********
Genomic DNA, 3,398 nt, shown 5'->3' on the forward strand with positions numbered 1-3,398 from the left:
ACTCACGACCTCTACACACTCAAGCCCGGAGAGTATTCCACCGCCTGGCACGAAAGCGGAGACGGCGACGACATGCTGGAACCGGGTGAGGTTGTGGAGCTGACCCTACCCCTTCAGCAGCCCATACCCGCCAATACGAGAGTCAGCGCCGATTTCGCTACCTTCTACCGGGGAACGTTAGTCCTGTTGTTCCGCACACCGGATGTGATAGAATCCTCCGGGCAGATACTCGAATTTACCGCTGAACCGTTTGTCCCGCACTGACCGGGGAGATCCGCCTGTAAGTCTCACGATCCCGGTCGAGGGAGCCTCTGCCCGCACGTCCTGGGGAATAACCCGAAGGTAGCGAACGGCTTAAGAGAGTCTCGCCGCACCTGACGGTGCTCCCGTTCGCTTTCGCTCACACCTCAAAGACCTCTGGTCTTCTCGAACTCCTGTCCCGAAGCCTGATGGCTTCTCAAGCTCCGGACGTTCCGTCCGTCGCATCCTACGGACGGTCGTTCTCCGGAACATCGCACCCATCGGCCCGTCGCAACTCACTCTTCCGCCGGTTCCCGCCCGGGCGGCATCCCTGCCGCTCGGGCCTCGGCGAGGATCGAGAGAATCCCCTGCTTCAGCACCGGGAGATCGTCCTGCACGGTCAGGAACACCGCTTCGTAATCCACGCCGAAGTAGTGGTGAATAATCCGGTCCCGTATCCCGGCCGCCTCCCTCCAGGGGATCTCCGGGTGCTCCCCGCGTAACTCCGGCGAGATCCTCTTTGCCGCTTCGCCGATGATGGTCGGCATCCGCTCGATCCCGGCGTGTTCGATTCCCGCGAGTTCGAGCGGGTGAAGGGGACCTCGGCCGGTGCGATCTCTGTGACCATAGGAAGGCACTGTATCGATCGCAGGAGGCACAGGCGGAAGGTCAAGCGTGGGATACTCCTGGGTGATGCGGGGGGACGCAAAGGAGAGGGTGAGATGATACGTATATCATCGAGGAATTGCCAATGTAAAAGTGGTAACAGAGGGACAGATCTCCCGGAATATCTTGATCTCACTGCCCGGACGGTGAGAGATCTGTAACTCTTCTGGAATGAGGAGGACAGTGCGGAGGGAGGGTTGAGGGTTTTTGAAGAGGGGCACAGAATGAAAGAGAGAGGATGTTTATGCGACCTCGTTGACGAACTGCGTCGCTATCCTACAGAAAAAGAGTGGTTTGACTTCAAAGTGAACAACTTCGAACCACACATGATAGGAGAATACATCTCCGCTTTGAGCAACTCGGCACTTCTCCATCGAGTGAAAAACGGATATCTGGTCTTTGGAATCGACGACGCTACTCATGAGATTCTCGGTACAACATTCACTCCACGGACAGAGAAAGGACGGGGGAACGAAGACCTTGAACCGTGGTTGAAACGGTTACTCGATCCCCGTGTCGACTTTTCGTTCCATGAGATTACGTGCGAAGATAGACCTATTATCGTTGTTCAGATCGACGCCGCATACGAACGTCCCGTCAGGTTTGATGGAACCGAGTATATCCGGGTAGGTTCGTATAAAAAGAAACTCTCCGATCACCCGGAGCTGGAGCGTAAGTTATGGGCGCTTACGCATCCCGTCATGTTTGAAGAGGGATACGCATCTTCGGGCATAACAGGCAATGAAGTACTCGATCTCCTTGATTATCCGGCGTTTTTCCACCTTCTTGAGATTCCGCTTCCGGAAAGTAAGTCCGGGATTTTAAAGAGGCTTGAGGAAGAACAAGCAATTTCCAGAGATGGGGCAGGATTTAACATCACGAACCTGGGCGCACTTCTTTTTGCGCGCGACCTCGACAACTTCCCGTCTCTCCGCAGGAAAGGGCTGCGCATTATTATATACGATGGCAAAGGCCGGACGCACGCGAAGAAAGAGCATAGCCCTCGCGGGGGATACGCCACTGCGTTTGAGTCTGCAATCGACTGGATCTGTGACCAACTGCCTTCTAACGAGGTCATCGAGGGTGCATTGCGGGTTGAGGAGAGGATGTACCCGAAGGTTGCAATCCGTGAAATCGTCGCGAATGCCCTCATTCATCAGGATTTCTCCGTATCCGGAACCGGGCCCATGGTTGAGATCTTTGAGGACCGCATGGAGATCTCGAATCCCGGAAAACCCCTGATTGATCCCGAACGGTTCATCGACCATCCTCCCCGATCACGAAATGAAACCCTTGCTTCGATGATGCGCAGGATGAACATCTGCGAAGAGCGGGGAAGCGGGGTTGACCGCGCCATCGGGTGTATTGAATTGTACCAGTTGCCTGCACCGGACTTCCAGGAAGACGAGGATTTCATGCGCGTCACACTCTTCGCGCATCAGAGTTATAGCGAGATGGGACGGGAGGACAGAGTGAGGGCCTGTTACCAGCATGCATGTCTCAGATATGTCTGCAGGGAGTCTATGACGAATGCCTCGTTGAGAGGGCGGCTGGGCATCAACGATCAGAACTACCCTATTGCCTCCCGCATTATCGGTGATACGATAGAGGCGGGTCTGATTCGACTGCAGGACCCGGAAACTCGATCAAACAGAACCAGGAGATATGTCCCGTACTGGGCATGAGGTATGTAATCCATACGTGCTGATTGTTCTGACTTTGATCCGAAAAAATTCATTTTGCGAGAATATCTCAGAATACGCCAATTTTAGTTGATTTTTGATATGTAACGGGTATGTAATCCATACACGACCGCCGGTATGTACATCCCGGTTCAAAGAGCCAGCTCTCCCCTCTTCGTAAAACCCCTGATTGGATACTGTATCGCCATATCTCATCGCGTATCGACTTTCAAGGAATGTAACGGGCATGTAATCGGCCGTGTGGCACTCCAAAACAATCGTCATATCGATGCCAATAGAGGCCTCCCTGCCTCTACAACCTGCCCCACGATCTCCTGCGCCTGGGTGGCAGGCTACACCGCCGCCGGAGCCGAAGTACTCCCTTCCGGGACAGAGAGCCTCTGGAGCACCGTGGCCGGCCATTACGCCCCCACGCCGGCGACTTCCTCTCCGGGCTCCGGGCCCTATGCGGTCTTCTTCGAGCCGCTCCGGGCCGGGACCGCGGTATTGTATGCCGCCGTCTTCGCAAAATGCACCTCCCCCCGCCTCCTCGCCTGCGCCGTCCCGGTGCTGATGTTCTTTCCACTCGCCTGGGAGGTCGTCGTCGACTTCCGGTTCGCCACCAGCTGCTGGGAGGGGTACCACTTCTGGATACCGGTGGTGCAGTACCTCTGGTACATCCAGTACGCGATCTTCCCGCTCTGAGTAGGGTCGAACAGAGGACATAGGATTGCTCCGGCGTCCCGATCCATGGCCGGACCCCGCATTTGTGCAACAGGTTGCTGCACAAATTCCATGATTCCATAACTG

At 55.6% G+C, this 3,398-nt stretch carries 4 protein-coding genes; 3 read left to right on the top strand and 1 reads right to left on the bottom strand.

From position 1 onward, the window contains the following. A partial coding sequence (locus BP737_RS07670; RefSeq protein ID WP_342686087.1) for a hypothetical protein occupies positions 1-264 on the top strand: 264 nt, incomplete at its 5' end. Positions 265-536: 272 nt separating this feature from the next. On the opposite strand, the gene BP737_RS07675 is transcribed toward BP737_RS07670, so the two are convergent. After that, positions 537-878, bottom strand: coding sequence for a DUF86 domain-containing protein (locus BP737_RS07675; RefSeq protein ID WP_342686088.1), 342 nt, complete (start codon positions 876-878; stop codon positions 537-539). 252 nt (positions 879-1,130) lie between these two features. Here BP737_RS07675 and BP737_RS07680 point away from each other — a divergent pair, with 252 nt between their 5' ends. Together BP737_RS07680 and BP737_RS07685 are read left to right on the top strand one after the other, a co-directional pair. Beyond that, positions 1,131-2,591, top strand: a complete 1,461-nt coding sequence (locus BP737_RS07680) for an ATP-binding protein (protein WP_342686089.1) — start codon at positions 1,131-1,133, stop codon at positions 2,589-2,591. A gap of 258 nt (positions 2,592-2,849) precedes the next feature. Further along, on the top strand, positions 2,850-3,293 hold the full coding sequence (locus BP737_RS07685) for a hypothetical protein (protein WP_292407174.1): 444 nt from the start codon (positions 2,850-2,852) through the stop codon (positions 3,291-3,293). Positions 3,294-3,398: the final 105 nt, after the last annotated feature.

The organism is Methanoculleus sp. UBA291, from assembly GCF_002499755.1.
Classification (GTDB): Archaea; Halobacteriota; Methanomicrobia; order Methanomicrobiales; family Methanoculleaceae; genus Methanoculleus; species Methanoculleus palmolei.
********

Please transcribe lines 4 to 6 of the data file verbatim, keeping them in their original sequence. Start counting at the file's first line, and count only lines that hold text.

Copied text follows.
From position 1 onward, the window contains the following. A partial coding sequence (locus BP737_RS07670; RefSeq protein ID WP_342686087.1) for a hypothetical protein occupies positions 1-264 on the top strand: 264 nt, incomplete at its 5' end. Positions 265-536: 272 nt separating this feature from the next. On the opposite strand, the gene BP737_RS07675 is transcribed toward BP737_RS07670, so the two are convergent. After that, positions 537-878, bottom strand: coding sequence for a DUF86 domain-containing protein (locus BP737_RS07675; RefSeq protein ID WP_342686088.1), 342 nt, complete (start codon positions 876-878; stop codon positions 537-539). 252 nt (positions 879-1,130) lie between these two features. Here BP737_RS07675 and BP737_RS07680 point away from each other — a divergent pair, with 252 nt between their 5' ends. Together BP737_RS07680 and BP737_RS07685 are read left to right on the top strand one after the other, a co-directional pair. Beyond that, positions 1,131-2,591, top strand: a complete 1,461-nt coding sequence (locus BP737_RS07680) for an ATP-binding protein (protein WP_342686089.1) — start codon at positions 1,131-1,133, stop codon at positions 2,589-2,591. A gap of 258 nt (positions 2,592-2,849) precedes the next feature. Further along, on the top strand, positions 2,850-3,293 hold the full coding sequence (locus BP737_RS07685) for a hypothetical protein (protein WP_292407174.1): 444 nt from the start codon (positions 2,850-2,852) through the stop codon (positions 3,291-3,293). Positions 3,294-3,398: the final 105 nt, after the last annotated feature.

The organism is Methanoculleus sp. UBA291, from assembly GCF_002499755.1.
Classification (GTDB): Archaea; Halobacteriota; Methanomicrobia; order Methanomicrobiales; family Methanoculleaceae; genus Methanoculleus; species Methanoculleus palmolei.